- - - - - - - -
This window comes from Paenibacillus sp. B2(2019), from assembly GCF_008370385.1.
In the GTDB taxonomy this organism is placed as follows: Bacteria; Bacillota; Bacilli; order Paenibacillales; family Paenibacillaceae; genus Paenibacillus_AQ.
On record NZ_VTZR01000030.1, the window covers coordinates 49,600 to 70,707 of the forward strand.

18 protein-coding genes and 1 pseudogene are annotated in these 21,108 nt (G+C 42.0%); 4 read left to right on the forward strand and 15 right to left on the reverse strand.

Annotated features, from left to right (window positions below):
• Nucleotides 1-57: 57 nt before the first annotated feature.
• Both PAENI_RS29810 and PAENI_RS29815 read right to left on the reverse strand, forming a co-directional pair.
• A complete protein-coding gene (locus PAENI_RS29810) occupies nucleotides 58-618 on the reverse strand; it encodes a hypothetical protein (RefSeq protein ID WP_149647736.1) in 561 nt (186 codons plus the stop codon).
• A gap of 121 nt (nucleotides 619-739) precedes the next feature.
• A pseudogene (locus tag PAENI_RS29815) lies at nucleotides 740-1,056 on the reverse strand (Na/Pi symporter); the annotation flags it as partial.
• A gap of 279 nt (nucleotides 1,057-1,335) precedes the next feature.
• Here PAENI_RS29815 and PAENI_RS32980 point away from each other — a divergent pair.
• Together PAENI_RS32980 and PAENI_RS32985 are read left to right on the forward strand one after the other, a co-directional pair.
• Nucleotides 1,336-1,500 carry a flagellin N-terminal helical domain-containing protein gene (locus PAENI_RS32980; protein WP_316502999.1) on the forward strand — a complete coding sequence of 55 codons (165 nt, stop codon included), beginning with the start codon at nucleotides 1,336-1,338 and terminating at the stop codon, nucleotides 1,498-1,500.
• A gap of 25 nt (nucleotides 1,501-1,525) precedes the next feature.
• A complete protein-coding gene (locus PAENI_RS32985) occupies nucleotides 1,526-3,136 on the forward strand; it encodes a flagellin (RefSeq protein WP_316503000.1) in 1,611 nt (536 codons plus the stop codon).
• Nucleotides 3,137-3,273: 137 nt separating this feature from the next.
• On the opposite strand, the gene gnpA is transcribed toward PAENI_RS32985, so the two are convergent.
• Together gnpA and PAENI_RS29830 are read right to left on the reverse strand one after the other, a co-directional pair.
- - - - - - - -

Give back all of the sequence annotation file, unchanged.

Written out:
This window comes from Paenibacillus sp. B2(2019), from assembly GCF_008370385.1.
In the GTDB taxonomy this organism is placed as follows: Bacteria; Bacillota; Bacilli; order Paenibacillales; family Paenibacillaceae; genus Paenibacillus_AQ.
On record NZ_VTZR01000030.1, the window covers coordinates 49,600 to 70,707 of the forward strand.

18 protein-coding genes and 1 pseudogene are annotated in these 21,108 nt (G+C 42.0%); 4 read left to right on the forward strand and 15 right to left on the reverse strand.

Annotated features, from left to right (window positions below):
• Nucleotides 1-57: 57 nt before the first annotated feature.
• Both PAENI_RS29810 and PAENI_RS29815 read right to left on the reverse strand, forming a co-directional pair.
• A complete protein-coding gene (locus PAENI_RS29810) occupies nucleotides 58-618 on the reverse strand; it encodes a hypothetical protein (RefSeq protein ID WP_149647736.1) in 561 nt (186 codons plus the stop codon).
• A gap of 121 nt (nucleotides 619-739) precedes the next feature.
• A pseudogene (locus tag PAENI_RS29815) lies at nucleotides 740-1,056 on the reverse strand (Na/Pi symporter); the annotation flags it as partial.
• A gap of 279 nt (nucleotides 1,057-1,335) precedes the next feature.
• Here PAENI_RS29815 and PAENI_RS32980 point away from each other — a divergent pair.
• Together PAENI_RS32980 and PAENI_RS32985 are read left to right on the forward strand one after the other, a co-directional pair.
• Nucleotides 1,336-1,500 carry a flagellin N-terminal helical domain-containing protein gene (locus PAENI_RS32980; protein WP_316502999.1) on the forward strand — a complete coding sequence of 55 codons (165 nt, stop codon included), beginning with the start codon at nucleotides 1,336-1,338 and terminating at the stop codon, nucleotides 1,498-1,500.
• A gap of 25 nt (nucleotides 1,501-1,525) precedes the next feature.
• A complete protein-coding gene (locus PAENI_RS32985) occupies nucleotides 1,526-3,136 on the forward strand; it encodes a flagellin (RefSeq protein WP_316503000.1) in 1,611 nt (536 codons plus the stop codon).
• Nucleotides 3,137-3,273: 137 nt separating this feature from the next.
• On the opposite strand, the gene gnpA is transcribed toward PAENI_RS32985, so the two are convergent.
• Together gnpA and PAENI_RS29830 are read right to left on the reverse strand one after the other, a co-directional pair.